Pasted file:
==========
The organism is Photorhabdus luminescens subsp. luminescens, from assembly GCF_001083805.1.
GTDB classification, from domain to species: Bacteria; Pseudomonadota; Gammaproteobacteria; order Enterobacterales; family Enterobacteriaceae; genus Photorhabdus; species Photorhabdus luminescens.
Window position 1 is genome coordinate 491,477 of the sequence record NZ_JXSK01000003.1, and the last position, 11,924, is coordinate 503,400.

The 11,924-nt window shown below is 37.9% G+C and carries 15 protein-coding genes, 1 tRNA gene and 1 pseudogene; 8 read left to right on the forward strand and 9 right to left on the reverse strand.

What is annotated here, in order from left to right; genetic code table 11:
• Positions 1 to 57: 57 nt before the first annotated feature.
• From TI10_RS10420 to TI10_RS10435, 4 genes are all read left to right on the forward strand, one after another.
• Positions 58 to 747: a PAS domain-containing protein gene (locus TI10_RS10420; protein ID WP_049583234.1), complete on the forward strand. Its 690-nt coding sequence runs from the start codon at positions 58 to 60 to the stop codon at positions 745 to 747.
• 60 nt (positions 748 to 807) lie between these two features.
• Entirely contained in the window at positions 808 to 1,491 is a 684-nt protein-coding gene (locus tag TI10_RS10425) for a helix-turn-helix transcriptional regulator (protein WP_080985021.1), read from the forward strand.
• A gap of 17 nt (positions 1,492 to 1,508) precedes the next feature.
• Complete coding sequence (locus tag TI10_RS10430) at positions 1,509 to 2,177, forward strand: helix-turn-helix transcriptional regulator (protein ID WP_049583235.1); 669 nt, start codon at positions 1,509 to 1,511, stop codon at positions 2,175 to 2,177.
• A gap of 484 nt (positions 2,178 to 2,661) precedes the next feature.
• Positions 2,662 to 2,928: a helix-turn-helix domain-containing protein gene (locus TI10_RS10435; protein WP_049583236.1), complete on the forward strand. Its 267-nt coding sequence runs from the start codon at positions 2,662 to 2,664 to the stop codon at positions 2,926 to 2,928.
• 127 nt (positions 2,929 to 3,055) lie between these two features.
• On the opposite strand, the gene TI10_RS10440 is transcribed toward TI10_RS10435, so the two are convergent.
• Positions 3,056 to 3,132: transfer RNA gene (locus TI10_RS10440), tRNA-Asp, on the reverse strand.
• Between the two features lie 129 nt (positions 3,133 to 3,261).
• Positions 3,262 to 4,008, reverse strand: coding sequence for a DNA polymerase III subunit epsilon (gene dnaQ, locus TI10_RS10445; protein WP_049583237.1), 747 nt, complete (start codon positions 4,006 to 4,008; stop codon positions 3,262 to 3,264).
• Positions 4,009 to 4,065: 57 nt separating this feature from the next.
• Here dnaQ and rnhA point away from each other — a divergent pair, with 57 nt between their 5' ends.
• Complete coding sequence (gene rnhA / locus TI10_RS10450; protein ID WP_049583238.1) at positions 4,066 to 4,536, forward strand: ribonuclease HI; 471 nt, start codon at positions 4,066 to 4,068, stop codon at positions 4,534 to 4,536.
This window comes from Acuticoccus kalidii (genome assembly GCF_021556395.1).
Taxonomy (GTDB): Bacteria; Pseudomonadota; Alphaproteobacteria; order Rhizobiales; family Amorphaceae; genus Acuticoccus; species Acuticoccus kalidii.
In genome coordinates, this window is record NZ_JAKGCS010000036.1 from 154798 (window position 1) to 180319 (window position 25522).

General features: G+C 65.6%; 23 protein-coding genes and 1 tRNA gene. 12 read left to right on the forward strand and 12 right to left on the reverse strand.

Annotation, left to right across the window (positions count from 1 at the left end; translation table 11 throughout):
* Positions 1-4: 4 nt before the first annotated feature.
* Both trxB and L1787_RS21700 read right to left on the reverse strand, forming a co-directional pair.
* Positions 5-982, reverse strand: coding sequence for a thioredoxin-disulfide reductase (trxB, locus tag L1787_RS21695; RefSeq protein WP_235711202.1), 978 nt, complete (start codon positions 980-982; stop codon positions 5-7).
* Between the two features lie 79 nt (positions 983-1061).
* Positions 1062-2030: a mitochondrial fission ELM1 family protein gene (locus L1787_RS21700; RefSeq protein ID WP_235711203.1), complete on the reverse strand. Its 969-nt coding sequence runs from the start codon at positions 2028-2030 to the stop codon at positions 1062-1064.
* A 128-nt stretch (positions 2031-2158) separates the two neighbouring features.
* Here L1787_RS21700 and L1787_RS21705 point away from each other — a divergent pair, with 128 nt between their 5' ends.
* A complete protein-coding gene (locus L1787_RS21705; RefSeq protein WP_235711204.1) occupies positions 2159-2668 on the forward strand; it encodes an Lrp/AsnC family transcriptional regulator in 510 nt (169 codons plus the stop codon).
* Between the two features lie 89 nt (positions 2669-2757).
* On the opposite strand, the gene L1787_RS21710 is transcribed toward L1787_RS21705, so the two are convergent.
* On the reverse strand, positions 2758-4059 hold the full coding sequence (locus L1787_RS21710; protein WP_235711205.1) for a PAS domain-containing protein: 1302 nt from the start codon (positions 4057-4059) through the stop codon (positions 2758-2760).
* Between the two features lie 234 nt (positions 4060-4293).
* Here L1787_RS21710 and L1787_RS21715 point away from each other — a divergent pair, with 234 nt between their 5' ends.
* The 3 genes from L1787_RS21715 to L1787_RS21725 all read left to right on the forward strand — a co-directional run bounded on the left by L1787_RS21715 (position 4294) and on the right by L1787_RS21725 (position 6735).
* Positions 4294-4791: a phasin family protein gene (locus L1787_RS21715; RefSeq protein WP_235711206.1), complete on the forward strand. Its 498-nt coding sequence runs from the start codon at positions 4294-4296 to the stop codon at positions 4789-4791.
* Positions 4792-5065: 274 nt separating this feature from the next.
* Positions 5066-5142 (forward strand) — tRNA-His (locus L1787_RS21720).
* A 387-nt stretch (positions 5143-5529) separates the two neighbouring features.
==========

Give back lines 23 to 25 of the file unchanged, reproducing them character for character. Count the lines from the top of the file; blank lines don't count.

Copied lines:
This window comes from Acuticoccus kalidii (genome assembly GCF_021556395.1).
Taxonomy (GTDB): Bacteria; Pseudomonadota; Alphaproteobacteria; order Rhizobiales; family Amorphaceae; genus Acuticoccus; species Acuticoccus kalidii.
In genome coordinates, this window is record NZ_JAKGCS010000036.1 from 154798 (window position 1) to 180319 (window position 25522).